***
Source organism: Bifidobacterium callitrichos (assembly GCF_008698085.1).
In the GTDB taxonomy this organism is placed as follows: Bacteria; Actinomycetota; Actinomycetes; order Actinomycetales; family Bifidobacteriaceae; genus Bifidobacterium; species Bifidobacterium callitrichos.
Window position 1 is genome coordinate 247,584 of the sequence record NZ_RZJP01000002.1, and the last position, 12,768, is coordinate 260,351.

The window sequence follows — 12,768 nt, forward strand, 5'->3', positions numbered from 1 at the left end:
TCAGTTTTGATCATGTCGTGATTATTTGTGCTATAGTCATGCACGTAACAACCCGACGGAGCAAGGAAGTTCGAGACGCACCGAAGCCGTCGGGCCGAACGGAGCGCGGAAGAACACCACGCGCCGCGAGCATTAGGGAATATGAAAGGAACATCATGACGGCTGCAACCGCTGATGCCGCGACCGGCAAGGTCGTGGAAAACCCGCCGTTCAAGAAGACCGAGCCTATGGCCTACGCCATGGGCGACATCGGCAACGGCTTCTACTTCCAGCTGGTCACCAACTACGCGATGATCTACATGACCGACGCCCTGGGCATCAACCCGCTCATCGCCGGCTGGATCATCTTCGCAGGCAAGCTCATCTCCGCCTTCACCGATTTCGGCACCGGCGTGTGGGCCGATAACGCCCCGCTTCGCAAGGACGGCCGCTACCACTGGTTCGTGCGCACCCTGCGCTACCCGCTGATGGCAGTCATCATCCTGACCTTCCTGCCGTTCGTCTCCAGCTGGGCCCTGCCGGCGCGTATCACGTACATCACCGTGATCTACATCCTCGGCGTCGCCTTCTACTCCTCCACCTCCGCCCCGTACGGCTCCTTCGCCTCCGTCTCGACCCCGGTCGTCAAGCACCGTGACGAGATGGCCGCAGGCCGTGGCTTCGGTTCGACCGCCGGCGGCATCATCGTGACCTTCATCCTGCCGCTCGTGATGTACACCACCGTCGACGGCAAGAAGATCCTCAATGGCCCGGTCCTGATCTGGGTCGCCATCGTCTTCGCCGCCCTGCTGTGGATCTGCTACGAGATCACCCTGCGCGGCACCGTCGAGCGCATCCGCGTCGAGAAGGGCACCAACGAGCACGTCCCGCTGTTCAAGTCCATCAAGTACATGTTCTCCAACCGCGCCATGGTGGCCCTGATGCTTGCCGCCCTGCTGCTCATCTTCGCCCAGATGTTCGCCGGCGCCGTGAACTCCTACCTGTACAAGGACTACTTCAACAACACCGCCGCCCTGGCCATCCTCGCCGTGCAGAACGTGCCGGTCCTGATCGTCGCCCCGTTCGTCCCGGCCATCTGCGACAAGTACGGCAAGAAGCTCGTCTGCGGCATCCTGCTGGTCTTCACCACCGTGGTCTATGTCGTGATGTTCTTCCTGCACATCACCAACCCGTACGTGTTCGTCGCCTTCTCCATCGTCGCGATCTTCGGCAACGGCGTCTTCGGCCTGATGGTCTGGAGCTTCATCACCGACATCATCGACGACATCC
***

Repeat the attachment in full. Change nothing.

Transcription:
Source organism: Bifidobacterium callitrichos (assembly GCF_008698085.1).
In the GTDB taxonomy this organism is placed as follows: Bacteria; Actinomycetota; Actinomycetes; order Actinomycetales; family Bifidobacteriaceae; genus Bifidobacterium; species Bifidobacterium callitrichos.
Window position 1 is genome coordinate 247,584 of the sequence record NZ_RZJP01000002.1, and the last position, 12,768, is coordinate 260,351.

The window sequence follows — 12,768 nt, forward strand, 5'->3', positions numbered from 1 at the left end:
TCAGTTTTGATCATGTCGTGATTATTTGTGCTATAGTCATGCACGTAACAACCCGACGGAGCAAGGAAGTTCGAGACGCACCGAAGCCGTCGGGCCGAACGGAGCGCGGAAGAACACCACGCGCCGCGAGCATTAGGGAATATGAAAGGAACATCATGACGGCTGCAACCGCTGATGCCGCGACCGGCAAGGTCGTGGAAAACCCGCCGTTCAAGAAGACCGAGCCTATGGCCTACGCCATGGGCGACATCGGCAACGGCTTCTACTTCCAGCTGGTCACCAACTACGCGATGATCTACATGACCGACGCCCTGGGCATCAACCCGCTCATCGCCGGCTGGATCATCTTCGCAGGCAAGCTCATCTCCGCCTTCACCGATTTCGGCACCGGCGTGTGGGCCGATAACGCCCCGCTTCGCAAGGACGGCCGCTACCACTGGTTCGTGCGCACCCTGCGCTACCCGCTGATGGCAGTCATCATCCTGACCTTCCTGCCGTTCGTCTCCAGCTGGGCCCTGCCGGCGCGTATCACGTACATCACCGTGATCTACATCCTCGGCGTCGCCTTCTACTCCTCCACCTCCGCCCCGTACGGCTCCTTCGCCTCCGTCTCGACCCCGGTCGTCAAGCACCGTGACGAGATGGCCGCAGGCCGTGGCTTCGGTTCGACCGCCGGCGGCATCATCGTGACCTTCATCCTGCCGCTCGTGATGTACACCACCGTCGACGGCAAGAAGATCCTCAATGGCCCGGTCCTGATCTGGGTCGCCATCGTCTTCGCCGCCCTGCTGTGGATCTGCTACGAGATCACCCTGCGCGGCACCGTCGAGCGCATCCGCGTCGAGAAGGGCACCAACGAGCACGTCCCGCTGTTCAAGTCCATCAAGTACATGTTCTCCAACCGCGCCATGGTGGCCCTGATGCTTGCCGCCCTGCTGCTCATCTTCGCCCAGATGTTCGCCGGCGCCGTGAACTCCTACCTGTACAAGGACTACTTCAACAACACCGCCGCCCTGGCCATCCTCGCCGTGCAGAACGTGCCGGTCCTGATCGTCGCCCCGTTCGTCCCGGCCATCTGCGACAAGTACGGCAAGAAGCTCGTCTGCGGCATCCTGCTGGTCTTCACCACCGTGGTCTATGTCGTGATGTTCTTCCTGCACATCACCAACCCGTACGTGTTCGTCGCCTTCTCCATCGTCGCGATCTTCGGCAACGGCGTCTTCGGCCTGATGGTCTGGAGCTTCATCACCGACATCATCGACGACATCC